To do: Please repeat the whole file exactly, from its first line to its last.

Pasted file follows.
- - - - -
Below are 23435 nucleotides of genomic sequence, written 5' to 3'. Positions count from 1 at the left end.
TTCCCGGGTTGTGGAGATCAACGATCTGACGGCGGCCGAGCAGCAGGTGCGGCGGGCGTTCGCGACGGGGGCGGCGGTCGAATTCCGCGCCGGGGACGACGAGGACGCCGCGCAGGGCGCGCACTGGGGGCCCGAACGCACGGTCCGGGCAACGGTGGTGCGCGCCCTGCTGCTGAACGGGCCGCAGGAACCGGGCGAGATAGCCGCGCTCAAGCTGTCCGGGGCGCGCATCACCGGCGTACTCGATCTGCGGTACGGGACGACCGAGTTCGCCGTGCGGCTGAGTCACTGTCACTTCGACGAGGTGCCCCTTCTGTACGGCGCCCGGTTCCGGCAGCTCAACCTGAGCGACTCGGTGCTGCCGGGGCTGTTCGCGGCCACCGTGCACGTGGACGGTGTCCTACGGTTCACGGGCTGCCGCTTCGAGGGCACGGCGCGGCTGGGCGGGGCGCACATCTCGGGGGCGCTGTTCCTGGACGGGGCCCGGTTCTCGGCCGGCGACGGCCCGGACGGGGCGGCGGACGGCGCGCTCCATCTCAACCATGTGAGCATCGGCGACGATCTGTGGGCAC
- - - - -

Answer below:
Below are 23435 nucleotides of genomic sequence, written 5' to 3'. Positions count from 1 at the left end.
TTCCCGGGTTGTGGAGATCAACGATCTGACGGCGGCCGAGCAGCAGGTGCGGCGGGCGTTCGCGACGGGGGCGGCGGTCGAATTCCGCGCCGGGGACGACGAGGACGCCGCGCAGGGCGCGCACTGGGGGCCCGAACGCACGGTCCGGGCAACGGTGGTGCGCGCCCTGCTGCTGAACGGGCCGCAGGAACCGGGCGAGATAGCCGCGCTCAAGCTGTCCGGGGCGCGCATCACCGGCGTACTCGATCTGCGGTACGGGACGACCGAGTTCGCCGTGCGGCTGAGTCACTGTCACTTCGACGAGGTGCCCCTTCTGTACGGCGCCCGGTTCCGGCAGCTCAACCTGAGCGACTCGGTGCTGCCGGGGCTGTTCGCGGCCACCGTGCACGTGGACGGTGTCCTACGGTTCACGGGCTGCCGCTTCGAGGGCACGGCGCGGCTGGGCGGGGCGCACATCTCGGGGGCGCTGTTCCTGGACGGGGCCCGGTTCTCGGCCGGCGACGGCCCGGACGGGGCGGCGGACGGCGCGCTCCATCTCAACCATGTGAGCATCGGCGACGATCTGTGGGCAC